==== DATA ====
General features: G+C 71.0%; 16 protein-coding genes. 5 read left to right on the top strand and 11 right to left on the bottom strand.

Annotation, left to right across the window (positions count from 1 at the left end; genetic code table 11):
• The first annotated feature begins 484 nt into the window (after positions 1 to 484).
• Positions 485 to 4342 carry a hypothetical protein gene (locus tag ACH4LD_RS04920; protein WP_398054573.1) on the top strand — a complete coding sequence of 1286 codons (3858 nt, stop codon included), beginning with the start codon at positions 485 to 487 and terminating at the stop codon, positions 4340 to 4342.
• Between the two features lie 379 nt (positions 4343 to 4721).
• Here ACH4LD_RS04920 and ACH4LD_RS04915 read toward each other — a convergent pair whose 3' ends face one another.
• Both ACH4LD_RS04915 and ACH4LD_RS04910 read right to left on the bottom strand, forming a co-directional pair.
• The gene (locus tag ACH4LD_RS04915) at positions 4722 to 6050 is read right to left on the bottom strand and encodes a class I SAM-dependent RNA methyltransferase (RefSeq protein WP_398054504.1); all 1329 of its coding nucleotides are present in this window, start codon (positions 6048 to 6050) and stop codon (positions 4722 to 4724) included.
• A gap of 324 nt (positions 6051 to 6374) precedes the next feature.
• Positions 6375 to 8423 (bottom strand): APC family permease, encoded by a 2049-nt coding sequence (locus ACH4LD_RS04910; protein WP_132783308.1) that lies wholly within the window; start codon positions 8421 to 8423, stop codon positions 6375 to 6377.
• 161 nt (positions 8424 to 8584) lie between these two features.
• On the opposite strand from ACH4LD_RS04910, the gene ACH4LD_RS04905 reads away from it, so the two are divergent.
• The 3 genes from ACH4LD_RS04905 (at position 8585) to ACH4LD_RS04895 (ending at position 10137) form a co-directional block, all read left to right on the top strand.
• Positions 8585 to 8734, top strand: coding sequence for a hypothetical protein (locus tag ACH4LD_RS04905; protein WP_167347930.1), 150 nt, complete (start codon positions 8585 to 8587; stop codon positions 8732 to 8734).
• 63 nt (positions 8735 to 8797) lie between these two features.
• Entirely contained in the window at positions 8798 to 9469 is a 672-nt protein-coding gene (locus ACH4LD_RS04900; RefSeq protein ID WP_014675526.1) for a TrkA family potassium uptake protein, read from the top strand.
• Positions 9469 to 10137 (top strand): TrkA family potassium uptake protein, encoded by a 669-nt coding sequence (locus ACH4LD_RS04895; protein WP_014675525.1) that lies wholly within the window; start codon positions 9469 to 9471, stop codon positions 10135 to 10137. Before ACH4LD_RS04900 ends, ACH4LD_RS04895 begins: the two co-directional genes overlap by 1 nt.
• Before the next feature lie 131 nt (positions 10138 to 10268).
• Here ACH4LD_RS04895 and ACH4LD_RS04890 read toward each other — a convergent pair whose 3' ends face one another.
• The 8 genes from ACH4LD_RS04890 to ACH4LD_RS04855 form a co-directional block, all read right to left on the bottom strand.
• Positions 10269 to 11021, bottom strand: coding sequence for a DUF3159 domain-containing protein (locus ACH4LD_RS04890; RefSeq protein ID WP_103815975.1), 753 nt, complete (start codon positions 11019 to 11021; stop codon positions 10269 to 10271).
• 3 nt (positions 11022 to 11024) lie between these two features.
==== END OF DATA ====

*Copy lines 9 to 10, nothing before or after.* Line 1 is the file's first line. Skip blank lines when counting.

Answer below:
• A gap of 324 nt (positions 6051 to 6374) precedes the next feature.
• Positions 6375 to 8423 (bottom strand): APC family permease, encoded by a 2049-nt coding sequence (locus ACH4LD_RS04910; protein WP_132783308.1) that lies wholly within the window; start codon positions 8421 to 8423, stop codon positions 6375 to 6377.